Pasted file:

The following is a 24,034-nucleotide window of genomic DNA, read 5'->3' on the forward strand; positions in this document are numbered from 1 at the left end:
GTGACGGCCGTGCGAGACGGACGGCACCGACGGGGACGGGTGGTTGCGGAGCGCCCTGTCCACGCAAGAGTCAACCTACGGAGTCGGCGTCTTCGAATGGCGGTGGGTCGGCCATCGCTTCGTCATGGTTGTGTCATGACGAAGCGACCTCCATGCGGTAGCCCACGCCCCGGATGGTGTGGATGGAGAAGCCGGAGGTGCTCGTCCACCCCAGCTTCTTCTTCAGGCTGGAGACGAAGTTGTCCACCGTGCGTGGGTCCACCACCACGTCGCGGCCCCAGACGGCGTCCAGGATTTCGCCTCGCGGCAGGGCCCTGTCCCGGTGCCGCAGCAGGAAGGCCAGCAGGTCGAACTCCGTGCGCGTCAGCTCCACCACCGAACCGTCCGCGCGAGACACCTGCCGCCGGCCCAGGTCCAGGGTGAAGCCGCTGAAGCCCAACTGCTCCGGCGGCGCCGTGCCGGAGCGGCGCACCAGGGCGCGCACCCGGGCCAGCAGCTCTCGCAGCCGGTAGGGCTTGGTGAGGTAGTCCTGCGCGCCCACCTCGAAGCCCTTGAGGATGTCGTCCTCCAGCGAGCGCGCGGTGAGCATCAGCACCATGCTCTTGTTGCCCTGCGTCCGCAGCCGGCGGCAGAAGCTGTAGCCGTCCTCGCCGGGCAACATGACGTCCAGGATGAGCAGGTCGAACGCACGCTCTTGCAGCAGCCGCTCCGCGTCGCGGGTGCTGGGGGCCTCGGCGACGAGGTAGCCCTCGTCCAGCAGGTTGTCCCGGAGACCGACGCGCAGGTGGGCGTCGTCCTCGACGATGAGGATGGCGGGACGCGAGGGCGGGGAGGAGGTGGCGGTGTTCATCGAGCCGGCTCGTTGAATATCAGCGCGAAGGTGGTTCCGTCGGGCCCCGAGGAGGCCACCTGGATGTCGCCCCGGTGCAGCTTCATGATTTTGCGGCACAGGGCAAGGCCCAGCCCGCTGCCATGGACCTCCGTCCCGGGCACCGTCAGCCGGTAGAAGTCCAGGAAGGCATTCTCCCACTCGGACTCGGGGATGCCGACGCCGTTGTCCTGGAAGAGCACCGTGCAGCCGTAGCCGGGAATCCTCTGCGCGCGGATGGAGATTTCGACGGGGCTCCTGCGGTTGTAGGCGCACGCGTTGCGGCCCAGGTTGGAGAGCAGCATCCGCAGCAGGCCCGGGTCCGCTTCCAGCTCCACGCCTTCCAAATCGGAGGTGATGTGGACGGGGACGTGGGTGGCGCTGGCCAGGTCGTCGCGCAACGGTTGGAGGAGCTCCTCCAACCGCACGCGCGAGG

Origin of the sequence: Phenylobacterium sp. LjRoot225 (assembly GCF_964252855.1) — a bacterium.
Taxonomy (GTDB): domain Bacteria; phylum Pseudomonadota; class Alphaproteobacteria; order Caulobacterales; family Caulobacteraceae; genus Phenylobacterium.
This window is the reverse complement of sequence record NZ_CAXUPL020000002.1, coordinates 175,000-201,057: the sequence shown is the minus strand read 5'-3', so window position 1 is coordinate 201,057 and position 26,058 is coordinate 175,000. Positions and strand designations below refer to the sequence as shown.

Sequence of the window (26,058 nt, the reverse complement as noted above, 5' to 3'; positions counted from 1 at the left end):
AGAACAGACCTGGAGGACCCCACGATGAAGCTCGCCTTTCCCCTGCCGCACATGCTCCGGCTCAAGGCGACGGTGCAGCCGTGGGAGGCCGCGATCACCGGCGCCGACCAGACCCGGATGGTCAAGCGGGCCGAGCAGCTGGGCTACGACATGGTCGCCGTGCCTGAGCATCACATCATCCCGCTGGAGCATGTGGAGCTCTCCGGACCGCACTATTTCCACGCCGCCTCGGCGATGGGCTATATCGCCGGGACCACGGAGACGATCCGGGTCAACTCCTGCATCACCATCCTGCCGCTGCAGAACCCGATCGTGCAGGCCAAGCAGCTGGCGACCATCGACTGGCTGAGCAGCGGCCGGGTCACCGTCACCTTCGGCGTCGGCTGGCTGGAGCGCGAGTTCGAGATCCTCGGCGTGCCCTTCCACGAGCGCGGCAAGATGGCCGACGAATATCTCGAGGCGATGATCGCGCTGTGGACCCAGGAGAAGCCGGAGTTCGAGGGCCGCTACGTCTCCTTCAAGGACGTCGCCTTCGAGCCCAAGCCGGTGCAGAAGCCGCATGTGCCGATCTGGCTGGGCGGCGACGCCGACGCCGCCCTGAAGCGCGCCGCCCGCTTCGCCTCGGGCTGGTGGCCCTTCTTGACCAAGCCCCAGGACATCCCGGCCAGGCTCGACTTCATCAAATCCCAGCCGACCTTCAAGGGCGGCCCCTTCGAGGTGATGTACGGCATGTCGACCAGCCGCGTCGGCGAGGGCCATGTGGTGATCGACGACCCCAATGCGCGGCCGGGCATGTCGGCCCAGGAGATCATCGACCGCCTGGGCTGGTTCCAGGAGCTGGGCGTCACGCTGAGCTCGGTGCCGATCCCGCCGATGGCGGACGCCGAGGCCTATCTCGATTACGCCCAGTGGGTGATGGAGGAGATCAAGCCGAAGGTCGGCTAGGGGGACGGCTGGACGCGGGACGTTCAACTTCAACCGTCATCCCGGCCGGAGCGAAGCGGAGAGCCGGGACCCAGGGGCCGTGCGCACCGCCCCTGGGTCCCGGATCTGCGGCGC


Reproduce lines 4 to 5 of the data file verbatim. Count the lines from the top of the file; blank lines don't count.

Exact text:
Taxonomy (GTDB): domain Bacteria; phylum Pseudomonadota; class Alphaproteobacteria; order Caulobacterales; family Caulobacteraceae; genus Phenylobacterium.
This window is the reverse complement of sequence record NZ_CAXUPL020000002.1, coordinates 175,000-201,057: the sequence shown is the minus strand read 5'-3', so window position 1 is coordinate 201,057 and position 26,058 is coordinate 175,000. Positions and strand designations below refer to the sequence as shown.